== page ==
@MananShah it's already there (: Yes - autoboxing uses `Integer.valueOf()`, so it does use caching. – Marcelo Aug 31 '14 at 21:12
``````valueOf

public static Integer valueOf(int i)

Returns a Integer instance representing the specified int value. If a new Integer instance is not required, this method should generally be used in preference to the constructor Integer(int), as this method is likely to yield significantly better space and time performance by caching frequently requested values.

Parameters:
i - an int value.
Returns:
a Integer instance representing i.
Since:
1.5
``````

This variant of valueOf was added in JDK 5 to Byte, Short, Integer, and Long (it already existed in the trivial case in Boolean since JDK 1.4). All of these are, of course, immutable objects in Java. Used to be that if you needed an Integer object from an int, you’d construct a new Integer. But in JDK 5+, you should really use valueOf because Integer now caches Integer objects between -128 and 127 and can hand you back the same exact Integer(0) object every time instead of wasting an object construction on a brand new identical Integer object.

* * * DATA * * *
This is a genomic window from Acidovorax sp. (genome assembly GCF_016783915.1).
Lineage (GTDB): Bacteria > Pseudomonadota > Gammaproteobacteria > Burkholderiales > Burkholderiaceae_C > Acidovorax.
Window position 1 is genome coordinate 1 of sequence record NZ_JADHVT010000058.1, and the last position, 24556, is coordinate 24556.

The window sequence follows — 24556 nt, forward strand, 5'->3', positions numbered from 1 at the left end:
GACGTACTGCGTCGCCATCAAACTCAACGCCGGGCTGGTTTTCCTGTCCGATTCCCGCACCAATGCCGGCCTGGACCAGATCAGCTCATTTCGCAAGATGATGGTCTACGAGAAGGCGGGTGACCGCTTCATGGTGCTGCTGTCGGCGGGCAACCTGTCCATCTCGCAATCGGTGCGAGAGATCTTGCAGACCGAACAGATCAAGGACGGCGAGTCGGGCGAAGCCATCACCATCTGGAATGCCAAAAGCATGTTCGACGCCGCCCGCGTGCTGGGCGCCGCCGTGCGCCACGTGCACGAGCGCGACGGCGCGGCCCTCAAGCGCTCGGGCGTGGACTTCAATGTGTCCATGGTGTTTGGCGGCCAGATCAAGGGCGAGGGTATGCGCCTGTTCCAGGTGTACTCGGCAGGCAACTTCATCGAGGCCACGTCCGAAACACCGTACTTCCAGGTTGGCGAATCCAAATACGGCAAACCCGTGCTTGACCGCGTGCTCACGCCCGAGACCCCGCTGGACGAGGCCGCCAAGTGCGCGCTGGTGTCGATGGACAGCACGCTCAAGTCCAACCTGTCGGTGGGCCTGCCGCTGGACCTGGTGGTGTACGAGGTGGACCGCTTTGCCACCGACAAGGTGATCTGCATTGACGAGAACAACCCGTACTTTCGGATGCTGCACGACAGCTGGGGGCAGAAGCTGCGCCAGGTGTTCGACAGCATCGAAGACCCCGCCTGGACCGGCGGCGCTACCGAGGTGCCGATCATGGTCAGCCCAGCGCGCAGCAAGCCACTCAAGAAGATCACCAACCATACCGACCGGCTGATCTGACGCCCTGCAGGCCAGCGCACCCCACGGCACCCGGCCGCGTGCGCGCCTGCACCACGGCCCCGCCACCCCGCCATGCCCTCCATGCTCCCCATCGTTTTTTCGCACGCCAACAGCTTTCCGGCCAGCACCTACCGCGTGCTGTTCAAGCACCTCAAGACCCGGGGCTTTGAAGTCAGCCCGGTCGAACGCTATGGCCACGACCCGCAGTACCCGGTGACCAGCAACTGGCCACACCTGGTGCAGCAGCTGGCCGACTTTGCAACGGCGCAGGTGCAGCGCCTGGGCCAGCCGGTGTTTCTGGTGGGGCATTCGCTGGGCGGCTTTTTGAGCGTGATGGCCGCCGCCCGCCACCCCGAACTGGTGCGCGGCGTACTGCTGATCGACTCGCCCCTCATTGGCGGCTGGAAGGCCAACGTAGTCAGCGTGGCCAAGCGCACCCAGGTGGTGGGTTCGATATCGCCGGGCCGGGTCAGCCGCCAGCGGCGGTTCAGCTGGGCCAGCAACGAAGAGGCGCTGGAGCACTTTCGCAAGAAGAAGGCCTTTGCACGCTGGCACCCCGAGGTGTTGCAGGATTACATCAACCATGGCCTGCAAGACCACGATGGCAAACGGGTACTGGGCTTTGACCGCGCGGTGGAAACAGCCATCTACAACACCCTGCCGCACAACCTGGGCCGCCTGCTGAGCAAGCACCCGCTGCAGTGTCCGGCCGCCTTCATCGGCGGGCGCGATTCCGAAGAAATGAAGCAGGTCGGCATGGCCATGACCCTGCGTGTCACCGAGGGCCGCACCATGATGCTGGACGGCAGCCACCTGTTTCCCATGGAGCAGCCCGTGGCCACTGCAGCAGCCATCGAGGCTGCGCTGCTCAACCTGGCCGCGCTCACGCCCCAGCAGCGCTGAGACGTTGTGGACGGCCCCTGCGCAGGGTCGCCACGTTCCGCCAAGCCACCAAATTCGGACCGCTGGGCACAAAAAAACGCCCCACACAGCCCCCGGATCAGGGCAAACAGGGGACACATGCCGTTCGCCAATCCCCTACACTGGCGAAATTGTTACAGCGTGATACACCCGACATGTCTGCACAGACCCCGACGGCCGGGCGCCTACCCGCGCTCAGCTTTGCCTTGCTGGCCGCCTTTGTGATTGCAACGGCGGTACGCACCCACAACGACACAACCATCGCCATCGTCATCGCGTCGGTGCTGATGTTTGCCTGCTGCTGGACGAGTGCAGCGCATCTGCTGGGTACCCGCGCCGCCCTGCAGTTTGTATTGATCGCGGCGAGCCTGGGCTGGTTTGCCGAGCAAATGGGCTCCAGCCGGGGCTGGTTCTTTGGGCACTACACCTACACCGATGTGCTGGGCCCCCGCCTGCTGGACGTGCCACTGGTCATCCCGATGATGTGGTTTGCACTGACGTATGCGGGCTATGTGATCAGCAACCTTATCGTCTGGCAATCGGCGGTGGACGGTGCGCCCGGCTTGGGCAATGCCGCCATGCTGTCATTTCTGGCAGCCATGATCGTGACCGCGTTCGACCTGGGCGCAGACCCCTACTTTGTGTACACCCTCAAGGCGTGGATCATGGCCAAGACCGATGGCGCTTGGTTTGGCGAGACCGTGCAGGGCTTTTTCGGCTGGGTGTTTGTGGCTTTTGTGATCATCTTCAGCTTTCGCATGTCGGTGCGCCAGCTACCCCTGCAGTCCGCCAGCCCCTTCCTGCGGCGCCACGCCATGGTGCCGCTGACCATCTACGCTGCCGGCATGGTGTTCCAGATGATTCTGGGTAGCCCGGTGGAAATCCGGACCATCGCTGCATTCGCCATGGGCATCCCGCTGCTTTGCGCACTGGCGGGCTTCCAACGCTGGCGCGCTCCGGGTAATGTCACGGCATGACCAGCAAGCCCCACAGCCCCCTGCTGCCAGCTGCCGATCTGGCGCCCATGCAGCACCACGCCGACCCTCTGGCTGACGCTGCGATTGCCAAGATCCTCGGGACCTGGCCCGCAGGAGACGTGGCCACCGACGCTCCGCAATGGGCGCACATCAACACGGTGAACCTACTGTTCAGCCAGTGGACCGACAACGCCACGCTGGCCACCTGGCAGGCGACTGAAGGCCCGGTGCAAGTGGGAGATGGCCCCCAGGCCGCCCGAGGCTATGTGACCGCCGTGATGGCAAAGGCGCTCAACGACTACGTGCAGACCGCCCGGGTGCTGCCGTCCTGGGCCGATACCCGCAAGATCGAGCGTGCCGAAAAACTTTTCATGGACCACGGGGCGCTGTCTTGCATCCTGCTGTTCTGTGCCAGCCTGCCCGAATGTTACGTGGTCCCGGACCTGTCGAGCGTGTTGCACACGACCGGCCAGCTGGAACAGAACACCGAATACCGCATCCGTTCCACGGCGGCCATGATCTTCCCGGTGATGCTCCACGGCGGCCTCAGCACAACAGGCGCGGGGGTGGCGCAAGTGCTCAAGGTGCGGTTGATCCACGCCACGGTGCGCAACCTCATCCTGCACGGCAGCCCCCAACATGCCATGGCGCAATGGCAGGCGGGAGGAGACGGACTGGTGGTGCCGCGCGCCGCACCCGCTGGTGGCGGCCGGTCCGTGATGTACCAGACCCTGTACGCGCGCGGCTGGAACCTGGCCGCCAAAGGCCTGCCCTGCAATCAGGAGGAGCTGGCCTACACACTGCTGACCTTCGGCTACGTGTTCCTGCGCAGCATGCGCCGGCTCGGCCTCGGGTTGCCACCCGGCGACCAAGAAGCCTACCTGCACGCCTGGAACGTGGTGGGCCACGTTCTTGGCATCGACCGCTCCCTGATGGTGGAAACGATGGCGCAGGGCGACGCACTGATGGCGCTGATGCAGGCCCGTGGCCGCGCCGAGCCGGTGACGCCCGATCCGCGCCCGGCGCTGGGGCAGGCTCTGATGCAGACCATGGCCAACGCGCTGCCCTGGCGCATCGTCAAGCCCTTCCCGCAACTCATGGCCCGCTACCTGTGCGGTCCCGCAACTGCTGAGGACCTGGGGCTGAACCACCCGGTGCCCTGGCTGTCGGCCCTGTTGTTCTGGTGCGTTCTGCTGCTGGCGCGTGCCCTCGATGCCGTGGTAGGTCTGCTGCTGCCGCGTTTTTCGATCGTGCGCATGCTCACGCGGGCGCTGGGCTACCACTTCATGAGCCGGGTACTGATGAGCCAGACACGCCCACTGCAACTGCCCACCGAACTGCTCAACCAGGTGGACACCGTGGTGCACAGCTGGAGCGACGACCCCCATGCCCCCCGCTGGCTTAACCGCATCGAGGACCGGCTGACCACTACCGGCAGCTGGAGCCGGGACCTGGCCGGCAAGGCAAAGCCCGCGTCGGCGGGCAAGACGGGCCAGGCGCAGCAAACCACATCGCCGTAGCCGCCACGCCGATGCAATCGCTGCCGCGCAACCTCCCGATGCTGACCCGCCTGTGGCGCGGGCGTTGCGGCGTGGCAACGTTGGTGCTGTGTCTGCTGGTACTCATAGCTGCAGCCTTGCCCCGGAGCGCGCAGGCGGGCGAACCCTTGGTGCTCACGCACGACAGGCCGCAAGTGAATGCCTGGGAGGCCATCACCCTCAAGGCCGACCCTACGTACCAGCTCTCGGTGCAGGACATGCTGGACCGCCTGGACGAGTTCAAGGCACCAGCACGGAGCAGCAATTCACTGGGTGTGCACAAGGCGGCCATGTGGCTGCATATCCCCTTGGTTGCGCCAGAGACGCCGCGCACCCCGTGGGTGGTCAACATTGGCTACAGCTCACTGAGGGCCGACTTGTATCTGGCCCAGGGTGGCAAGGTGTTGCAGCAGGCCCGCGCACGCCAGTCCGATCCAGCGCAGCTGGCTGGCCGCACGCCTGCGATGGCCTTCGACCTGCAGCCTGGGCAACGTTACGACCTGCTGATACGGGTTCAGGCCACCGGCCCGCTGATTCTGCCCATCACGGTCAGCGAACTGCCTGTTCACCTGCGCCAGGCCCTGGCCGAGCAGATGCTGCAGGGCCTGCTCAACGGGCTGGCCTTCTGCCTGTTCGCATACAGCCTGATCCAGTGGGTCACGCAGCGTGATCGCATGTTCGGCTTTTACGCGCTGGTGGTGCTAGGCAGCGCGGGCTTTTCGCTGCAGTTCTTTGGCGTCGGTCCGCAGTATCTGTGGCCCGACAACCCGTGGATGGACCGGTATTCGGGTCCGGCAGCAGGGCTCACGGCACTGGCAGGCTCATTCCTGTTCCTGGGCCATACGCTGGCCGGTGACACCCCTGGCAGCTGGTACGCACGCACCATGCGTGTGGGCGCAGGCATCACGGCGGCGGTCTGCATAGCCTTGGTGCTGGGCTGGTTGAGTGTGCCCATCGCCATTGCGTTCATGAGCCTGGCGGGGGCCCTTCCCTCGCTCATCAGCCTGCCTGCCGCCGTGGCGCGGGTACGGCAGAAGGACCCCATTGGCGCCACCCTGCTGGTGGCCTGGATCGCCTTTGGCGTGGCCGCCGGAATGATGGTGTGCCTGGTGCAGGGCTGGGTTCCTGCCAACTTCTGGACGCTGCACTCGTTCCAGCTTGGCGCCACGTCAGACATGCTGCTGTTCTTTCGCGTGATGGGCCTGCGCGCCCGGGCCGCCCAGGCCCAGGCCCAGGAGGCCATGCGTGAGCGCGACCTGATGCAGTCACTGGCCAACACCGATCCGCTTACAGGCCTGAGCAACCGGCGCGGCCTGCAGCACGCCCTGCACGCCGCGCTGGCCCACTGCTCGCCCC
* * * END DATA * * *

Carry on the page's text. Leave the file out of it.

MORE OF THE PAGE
``````private static class IntegerCache {
private IntegerCache(){}

static final Integer cache[] = new Integer[-(-128) + 127 + 1];

static {
for(int i = 0; i < cache.length; i++)
cache[i] = new Integer(i - 128);
}
}

public static Integer valueOf(int i) {
final int offset = 128;
if (i >= -128 && i <= 127) { // must cache
return IntegerCache.cache[i + offset];
}
return new Integer(i);
}
``````

EDIT

autoboxing and object creation:

The important point we must consider is that autoboxing doesn't reduce object creation, but it reduces code complexity. A good rule of thumb is to use primitive types where there is no need for objects, for two reasons:

Primitive types will not be slower than their corresponding wrapper types, and may be a lot faster. There can be some unexpected behavior involving == (compare references) and .equals() (compare values).

Normally, when the primitive types are boxed into the wrapper types, the JVM allocates memory and creates a new object. But for some special cases, the JVM reuses the same object.

The following is the list of primitives stored as immutable objects:

• boolean values true and false

• All byte values

• short values between -128 and 127